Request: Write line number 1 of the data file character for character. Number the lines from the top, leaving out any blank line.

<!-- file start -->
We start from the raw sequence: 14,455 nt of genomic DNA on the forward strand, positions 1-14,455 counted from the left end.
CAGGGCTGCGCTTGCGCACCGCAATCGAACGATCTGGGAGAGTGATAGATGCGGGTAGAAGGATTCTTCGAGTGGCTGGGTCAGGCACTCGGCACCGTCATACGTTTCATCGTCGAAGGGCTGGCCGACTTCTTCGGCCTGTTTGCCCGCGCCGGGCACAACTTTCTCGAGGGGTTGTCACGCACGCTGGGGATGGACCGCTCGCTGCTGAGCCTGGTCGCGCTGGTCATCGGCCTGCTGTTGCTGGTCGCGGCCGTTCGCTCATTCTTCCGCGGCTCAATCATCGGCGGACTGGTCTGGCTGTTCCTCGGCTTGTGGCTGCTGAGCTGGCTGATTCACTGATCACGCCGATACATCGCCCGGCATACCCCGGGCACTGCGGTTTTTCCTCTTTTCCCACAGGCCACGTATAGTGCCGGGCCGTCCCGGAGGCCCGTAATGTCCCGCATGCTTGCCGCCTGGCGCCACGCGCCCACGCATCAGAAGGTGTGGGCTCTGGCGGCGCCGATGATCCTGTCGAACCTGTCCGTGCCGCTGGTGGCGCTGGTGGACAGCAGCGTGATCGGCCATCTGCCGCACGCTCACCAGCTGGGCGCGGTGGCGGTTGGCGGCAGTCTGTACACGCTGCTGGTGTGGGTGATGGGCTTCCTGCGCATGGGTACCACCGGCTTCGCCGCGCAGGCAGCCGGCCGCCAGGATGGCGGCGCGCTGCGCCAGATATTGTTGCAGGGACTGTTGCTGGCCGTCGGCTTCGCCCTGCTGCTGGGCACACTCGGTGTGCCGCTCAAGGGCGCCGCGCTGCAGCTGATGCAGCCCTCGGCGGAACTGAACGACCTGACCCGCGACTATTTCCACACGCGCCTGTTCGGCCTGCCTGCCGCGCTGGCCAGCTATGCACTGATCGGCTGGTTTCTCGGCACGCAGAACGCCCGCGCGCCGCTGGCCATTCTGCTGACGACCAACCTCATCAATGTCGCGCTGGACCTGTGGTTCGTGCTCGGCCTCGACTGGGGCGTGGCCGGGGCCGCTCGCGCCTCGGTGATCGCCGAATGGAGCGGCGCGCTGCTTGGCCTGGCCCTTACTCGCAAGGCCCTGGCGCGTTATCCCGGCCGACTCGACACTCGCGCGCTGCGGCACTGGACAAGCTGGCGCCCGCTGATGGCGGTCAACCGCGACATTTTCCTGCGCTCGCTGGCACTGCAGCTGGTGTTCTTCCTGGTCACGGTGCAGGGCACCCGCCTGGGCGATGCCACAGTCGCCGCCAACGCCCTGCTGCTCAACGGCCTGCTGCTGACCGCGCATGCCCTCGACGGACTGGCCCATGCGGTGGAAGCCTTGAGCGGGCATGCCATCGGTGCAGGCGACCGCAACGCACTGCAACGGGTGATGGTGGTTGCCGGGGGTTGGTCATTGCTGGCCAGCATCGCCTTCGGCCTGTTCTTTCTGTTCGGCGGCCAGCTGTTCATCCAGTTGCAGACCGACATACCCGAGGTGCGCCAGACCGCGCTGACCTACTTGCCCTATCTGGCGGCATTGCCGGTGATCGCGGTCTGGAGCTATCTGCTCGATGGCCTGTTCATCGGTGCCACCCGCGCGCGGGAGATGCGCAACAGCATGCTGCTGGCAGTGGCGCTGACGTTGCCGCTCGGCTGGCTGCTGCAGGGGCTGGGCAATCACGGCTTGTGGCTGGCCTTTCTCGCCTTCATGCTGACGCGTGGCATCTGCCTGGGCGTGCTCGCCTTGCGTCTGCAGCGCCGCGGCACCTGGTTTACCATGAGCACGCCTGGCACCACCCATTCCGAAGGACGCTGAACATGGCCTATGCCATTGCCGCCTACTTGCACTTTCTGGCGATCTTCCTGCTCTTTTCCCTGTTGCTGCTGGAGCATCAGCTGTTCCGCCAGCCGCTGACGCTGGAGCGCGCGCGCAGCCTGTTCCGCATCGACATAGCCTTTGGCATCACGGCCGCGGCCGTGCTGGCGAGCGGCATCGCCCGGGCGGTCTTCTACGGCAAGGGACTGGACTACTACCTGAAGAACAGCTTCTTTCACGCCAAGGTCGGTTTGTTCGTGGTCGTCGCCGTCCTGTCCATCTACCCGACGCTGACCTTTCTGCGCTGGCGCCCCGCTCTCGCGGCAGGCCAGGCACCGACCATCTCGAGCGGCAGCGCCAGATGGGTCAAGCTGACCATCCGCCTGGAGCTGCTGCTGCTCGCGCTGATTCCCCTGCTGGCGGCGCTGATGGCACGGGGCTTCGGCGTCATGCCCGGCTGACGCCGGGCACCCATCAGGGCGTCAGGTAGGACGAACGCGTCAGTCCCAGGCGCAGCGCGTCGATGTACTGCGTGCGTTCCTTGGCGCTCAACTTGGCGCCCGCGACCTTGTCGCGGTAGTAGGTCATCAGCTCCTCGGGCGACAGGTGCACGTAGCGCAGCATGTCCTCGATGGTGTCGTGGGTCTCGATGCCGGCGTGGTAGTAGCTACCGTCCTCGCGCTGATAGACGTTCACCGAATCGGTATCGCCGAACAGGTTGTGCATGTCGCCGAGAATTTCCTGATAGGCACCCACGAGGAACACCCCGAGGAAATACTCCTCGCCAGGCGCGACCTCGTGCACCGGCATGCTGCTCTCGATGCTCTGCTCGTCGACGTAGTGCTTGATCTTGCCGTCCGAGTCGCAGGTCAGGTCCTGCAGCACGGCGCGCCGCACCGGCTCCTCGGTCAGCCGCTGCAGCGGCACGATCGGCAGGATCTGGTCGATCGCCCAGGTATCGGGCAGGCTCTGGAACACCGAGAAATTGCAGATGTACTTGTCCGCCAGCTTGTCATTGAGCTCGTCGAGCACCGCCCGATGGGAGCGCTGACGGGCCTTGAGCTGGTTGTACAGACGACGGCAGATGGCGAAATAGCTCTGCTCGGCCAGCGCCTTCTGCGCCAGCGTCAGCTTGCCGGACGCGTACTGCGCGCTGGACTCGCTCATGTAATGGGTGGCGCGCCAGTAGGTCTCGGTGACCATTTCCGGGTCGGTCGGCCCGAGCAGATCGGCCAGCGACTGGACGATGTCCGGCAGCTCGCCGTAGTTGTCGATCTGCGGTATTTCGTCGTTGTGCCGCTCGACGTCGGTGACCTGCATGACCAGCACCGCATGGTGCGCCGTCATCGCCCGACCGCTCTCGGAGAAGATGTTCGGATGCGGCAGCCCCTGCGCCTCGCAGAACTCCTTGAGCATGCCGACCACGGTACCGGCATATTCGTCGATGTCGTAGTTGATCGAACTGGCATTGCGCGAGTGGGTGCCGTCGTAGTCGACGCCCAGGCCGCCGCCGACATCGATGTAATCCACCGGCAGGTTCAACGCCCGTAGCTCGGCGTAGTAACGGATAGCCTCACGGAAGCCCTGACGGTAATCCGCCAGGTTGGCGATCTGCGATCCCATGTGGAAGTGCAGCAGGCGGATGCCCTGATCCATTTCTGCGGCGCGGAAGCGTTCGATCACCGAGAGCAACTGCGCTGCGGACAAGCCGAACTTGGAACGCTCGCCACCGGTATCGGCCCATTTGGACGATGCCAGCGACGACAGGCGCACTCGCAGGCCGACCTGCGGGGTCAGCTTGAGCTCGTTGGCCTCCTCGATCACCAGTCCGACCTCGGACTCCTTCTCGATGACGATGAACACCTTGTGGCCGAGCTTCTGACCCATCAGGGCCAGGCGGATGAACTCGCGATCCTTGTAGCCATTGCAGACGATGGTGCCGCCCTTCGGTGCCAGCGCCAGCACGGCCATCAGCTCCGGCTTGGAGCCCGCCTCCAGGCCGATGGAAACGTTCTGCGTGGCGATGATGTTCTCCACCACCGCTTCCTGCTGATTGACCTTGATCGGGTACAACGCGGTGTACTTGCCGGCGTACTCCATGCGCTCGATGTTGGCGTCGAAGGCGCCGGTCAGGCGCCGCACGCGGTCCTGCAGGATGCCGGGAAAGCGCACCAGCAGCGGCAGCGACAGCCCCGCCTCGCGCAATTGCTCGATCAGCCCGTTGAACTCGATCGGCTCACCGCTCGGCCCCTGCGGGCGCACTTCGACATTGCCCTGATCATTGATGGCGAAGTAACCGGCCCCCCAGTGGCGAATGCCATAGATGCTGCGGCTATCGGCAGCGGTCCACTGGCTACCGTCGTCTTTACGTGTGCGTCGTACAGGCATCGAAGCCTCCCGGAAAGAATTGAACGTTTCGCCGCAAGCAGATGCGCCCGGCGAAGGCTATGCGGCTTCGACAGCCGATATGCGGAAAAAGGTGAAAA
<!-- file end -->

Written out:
We start from the raw sequence: 14,455 nt of genomic DNA on the forward strand, positions 1-14,455 counted from the left end.